Chicago is No Silicon Valley — and Why That’s a Good Thing

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Note: This post originally appeared in Midwest Startups

Walking up the creaky, unfinished steps next to a tile gallery in River West, there is a litany of thoughts running through my mind, ranging from, does everyone else really wear jeans to work, if this building were to catch on fire, what’s the burn time? With the same excitement and nerves that come with the first-day-of-school feelings, I walk through the glass doors and am greeted by a house-shaped logo with silverware, people sitting on medicine balls while chattering to customers via headsets, a handful of people playing ping pong, and a noticeable absence of cubicles. I’m starting my first day of work at Home Chef, a meal kit delivery startup that launched from humble beginnings on Ohio Street. After a day of excitement meeting team leads from product, tech, operations, marketing, customer support, what I remember most about that day was a feeling of hope. I joined a group of people who believed in what they were doing and wanted to see it grow.

As an early employee on the Finance team, I was fortunate to see the massive growth of the company and be a part of that story. In the early days, the phrase ‘wearing many hats’ became real to me, as I played in CSV files, picked up some rudimentary code, and built out our investor reporting. My favorite part about working at Home Chef was thinking strategically about the company’s growth plans and working on the sell-side M&A process. As Home Chef continued to grow, our office relocated to the historical Wrigley Building and eventually announced a $200 million acquisition by Ohio-based grocery chain, Kroger.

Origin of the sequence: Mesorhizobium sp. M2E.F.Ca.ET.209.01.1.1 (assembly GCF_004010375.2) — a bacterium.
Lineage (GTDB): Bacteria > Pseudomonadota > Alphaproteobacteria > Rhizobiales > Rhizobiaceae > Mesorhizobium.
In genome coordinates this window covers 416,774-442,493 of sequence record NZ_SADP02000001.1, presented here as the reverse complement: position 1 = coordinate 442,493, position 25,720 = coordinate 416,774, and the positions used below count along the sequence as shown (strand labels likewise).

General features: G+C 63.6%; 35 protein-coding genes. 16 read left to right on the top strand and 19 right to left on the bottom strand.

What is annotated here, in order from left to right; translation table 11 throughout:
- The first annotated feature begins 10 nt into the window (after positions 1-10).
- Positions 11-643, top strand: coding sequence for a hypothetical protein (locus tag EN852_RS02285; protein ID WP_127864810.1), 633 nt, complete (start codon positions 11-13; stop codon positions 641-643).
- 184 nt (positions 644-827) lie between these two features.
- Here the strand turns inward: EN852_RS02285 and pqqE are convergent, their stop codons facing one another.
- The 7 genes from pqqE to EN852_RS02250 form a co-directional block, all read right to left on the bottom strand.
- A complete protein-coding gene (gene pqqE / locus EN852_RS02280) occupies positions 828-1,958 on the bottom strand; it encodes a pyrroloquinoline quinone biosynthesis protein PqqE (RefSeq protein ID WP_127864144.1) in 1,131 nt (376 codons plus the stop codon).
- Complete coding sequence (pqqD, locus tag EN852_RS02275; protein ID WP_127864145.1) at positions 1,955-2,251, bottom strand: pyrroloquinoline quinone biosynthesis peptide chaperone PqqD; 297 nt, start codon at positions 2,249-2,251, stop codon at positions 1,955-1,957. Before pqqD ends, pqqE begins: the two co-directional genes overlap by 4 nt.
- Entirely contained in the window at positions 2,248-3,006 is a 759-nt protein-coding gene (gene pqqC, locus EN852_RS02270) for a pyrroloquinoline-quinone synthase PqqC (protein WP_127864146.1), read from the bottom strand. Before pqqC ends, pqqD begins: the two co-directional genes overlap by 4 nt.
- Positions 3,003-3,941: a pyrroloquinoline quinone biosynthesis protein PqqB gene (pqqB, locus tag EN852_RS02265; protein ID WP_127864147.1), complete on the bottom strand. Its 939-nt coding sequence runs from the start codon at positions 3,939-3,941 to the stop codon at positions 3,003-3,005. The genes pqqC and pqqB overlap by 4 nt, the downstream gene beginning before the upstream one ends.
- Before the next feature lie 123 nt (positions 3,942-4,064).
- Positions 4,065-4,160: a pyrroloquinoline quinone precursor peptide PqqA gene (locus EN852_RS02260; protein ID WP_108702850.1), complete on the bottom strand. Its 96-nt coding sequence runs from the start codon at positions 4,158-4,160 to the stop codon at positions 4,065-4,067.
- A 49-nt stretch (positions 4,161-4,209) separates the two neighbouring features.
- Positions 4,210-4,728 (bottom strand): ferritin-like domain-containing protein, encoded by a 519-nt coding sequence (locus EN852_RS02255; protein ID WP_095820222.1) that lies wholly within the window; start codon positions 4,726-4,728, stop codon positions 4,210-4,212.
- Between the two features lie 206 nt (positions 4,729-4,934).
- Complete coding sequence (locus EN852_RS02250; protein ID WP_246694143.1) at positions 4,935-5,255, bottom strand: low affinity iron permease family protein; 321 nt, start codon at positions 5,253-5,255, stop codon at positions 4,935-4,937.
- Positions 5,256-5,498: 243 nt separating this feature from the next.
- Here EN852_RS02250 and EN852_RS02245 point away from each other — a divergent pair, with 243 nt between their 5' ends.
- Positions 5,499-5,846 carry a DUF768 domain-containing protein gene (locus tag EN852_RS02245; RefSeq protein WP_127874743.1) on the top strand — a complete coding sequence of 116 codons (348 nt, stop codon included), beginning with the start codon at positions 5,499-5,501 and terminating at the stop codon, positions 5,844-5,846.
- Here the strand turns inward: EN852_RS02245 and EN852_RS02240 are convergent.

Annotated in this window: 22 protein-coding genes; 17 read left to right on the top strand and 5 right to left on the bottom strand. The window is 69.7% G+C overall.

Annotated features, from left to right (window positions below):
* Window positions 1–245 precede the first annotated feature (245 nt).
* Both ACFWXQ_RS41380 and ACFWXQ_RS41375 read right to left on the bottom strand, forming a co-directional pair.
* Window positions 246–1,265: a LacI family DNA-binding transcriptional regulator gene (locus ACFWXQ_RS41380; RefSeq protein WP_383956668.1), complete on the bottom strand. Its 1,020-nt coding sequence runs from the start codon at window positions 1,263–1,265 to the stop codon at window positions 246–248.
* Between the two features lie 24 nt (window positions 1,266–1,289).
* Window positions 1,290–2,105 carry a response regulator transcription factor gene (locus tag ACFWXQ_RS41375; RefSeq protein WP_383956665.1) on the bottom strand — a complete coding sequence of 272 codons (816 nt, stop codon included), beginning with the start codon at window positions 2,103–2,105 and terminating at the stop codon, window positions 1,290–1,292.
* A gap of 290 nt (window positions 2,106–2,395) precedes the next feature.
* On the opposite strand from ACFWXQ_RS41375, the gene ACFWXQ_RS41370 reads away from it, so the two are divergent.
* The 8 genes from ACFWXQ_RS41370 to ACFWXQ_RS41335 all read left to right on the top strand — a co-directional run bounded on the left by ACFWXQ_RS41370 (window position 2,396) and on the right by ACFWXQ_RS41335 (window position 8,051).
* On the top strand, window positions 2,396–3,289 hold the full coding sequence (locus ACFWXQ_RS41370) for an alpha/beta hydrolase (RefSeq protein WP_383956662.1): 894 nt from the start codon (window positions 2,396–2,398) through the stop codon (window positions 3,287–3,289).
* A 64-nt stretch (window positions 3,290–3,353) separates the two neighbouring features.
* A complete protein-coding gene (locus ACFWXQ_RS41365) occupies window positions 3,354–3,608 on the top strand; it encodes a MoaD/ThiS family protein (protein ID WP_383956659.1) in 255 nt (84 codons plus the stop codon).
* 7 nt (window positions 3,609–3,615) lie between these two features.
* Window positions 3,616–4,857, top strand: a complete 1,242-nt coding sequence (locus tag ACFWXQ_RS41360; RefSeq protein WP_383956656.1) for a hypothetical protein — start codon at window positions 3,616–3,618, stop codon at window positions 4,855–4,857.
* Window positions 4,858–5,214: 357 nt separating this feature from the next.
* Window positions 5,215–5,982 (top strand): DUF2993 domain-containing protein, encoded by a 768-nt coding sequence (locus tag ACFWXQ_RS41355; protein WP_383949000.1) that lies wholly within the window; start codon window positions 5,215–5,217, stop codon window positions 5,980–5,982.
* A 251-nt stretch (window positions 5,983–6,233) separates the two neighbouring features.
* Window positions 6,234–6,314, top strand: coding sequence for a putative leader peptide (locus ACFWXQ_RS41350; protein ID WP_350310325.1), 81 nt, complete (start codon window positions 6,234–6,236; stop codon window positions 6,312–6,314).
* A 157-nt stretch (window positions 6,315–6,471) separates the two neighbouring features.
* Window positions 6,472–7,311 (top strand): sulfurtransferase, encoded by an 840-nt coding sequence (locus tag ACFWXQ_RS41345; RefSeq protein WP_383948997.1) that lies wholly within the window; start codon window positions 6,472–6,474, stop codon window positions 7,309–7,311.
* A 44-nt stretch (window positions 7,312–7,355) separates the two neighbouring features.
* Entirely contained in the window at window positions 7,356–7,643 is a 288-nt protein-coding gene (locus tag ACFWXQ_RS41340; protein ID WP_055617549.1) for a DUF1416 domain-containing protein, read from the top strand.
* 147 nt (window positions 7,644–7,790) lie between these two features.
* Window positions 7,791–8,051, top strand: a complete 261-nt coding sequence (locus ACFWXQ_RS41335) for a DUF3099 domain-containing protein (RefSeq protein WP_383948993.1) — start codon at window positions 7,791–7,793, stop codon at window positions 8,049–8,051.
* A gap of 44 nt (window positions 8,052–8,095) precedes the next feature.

Reflecting on my time at Home Chef, and most recently, joining the TechNexus  team, I remember a handful of voices cautioning me that, “Chicago is no Silicon Valley”. No stranger to due diligence, I booked a flight to the Bay Area and spent time with tech founders of early-stage startups and unicorns, entrepreneurs in residence, and venture investors. There is an energy there that I think everyone in the tech industry should experience at some point in their career, but I came back from my trip feeling assured of one thing: Chicago is no Silicon Valley, and that’s probably why it’s been so successful. Chicago is a great city for startups because of its economic diversity, higher returns, and access to (affordable) top talent.

Chicago has one of the world’s most diversified and balanced economies, with no single industry employing more than 14% of the workforce (World Business Chicago). Unlike Silicon Valley, which was born from technology, Chicago’s tech scene has boomed by nature of practicality; Chicago tech is an application of technology, essentially applying a tech lens to improve the businesses native to the city. A city of industry made famous for manufacturing, finance, and retail, Chicago is presently the home of numerous Fortune 500 companies representing these industries, as well as food, agriculture, healthcare, insurance, and real estate. These industry leaders have domain expertise, staff, engineers, and resources, but realize that tech and startup innovation could either disrupt their businesses or be used to help improve them. Resultantly, Chicago’s diversification presents B2B startups with an opportunity to sell across almost any sector.